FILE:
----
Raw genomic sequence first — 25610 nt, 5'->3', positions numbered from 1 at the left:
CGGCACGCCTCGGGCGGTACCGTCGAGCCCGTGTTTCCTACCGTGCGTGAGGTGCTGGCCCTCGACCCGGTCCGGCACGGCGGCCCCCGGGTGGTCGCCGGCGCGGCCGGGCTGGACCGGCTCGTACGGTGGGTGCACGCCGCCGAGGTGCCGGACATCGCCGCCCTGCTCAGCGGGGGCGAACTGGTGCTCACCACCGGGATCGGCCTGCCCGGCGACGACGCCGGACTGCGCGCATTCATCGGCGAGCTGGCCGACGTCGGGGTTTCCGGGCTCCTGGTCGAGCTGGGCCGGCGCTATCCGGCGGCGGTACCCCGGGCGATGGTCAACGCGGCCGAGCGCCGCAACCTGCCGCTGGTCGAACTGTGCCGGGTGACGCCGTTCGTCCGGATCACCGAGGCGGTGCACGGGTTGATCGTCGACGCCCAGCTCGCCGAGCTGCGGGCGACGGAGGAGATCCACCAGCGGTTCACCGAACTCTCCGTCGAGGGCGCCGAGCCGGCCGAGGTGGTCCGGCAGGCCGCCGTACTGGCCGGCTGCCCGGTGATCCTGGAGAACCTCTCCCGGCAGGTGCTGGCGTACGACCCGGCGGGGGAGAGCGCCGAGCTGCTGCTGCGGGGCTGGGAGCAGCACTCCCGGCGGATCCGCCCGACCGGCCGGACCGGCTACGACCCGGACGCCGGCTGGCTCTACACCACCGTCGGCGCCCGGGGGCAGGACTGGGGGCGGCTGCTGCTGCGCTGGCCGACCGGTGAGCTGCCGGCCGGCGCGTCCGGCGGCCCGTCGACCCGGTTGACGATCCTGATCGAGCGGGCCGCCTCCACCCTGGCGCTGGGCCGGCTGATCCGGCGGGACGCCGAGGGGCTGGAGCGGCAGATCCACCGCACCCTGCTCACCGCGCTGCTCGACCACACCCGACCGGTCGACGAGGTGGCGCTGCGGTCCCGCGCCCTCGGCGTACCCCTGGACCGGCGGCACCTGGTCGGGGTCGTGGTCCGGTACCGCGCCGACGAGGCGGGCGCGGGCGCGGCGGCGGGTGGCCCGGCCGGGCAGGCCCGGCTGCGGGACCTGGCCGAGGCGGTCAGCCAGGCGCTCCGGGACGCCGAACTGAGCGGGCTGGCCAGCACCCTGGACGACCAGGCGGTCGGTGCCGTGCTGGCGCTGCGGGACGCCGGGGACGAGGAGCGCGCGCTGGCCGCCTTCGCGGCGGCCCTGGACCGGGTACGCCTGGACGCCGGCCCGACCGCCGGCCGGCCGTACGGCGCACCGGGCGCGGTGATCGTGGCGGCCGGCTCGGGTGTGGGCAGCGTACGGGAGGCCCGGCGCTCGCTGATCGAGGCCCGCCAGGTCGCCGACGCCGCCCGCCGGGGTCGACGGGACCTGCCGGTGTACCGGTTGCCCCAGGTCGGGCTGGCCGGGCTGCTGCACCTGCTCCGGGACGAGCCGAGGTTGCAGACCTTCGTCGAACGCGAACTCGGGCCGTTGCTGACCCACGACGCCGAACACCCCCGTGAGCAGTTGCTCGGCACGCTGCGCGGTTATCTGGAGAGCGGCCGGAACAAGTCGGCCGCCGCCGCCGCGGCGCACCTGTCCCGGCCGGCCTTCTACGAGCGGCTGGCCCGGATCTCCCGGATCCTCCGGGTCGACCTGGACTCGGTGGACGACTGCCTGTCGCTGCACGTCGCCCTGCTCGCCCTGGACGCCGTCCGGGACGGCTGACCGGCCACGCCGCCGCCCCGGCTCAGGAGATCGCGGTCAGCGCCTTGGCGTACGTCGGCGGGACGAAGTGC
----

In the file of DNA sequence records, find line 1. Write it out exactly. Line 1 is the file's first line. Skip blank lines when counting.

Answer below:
Raw genomic sequence first — 25610 nt, 5'->3', positions numbered from 1 at the left: